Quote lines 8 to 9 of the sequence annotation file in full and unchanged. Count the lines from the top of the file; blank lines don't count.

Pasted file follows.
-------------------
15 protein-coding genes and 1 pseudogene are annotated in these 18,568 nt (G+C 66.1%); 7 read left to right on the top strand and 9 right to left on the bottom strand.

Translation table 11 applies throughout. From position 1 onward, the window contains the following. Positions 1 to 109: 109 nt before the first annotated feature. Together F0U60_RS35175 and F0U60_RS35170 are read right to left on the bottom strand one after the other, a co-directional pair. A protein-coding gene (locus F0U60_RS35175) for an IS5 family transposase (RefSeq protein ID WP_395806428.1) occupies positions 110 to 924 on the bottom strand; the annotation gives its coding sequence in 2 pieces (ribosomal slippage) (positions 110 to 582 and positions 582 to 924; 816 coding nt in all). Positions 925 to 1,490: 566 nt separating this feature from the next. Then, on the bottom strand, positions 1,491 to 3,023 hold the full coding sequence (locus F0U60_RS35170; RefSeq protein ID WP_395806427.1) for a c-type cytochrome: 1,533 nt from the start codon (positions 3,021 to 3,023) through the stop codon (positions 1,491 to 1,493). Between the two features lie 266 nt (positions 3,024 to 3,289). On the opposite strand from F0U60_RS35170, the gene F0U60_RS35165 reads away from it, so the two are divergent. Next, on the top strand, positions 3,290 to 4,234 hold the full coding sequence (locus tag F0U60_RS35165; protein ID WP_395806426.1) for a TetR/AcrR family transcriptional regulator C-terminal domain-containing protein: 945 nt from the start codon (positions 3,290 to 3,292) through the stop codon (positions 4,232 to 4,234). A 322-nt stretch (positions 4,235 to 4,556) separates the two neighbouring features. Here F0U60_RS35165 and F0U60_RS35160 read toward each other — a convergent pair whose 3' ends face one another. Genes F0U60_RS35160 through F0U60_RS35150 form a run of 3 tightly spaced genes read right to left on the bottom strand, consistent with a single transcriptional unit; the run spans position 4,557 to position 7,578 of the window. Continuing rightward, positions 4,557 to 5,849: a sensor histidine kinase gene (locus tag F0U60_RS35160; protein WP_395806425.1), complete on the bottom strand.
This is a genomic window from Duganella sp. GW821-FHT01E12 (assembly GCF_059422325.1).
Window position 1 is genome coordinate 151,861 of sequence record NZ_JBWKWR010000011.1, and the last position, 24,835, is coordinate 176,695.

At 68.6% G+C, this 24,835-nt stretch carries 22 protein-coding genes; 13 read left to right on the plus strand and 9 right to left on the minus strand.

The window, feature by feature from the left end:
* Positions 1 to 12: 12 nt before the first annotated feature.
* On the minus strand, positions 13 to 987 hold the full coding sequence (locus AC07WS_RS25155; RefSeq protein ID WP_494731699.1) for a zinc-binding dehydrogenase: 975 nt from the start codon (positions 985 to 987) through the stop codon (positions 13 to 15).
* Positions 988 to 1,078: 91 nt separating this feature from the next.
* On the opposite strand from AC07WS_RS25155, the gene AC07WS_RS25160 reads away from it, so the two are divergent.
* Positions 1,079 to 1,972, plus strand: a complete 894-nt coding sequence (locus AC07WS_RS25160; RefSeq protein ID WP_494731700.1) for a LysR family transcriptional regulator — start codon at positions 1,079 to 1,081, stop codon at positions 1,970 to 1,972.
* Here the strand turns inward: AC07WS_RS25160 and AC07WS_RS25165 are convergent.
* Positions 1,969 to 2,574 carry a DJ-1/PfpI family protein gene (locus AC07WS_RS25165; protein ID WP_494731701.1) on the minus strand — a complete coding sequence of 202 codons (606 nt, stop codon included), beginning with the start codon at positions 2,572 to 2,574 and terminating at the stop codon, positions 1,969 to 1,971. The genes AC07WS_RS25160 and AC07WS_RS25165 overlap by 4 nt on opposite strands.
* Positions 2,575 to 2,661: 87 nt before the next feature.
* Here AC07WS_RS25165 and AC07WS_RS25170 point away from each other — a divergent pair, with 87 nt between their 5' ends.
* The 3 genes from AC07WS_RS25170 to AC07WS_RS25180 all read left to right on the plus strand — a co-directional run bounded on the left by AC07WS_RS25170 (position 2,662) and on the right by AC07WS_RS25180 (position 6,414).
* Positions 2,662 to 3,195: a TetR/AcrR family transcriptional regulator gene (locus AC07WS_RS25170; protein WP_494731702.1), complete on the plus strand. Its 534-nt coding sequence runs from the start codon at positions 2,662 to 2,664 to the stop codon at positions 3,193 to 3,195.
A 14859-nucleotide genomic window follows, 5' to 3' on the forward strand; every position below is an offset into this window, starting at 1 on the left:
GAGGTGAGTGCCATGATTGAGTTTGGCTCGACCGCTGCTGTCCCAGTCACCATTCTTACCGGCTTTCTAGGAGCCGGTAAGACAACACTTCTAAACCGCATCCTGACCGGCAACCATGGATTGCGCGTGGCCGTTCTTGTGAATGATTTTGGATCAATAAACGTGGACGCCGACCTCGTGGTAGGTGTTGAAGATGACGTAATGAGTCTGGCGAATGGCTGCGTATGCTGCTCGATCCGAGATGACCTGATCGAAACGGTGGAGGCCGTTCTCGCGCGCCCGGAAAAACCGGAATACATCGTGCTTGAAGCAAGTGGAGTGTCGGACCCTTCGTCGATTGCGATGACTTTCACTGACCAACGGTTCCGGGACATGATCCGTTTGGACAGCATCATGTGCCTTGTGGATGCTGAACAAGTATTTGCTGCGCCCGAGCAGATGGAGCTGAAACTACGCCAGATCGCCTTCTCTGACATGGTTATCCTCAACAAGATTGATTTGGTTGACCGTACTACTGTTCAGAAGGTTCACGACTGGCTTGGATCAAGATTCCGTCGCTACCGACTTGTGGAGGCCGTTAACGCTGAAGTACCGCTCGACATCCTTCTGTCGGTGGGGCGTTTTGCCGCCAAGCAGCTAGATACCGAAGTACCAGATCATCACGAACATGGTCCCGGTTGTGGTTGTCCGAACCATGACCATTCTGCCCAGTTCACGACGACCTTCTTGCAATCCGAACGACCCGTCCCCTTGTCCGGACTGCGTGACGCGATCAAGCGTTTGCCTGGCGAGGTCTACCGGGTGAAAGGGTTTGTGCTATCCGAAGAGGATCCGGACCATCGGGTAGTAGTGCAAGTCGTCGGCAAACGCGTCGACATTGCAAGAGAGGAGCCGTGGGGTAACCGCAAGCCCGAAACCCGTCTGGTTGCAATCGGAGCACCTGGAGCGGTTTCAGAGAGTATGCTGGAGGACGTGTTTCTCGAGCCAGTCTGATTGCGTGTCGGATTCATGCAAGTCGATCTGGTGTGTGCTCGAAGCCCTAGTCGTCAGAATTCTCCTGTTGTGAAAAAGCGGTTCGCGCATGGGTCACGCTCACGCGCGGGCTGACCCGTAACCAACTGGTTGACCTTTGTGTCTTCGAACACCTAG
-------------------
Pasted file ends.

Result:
* On the minus strand, positions 13 to 987 hold the full coding sequence (locus AC07WS_RS25155; RefSeq protein ID WP_494731699.1) for a zinc-binding dehydrogenase: 975 nt from the start codon (positions 985 to 987) through the stop codon (positions 13 to 15).
* Positions 988 to 1,078: 91 nt separating this feature from the next.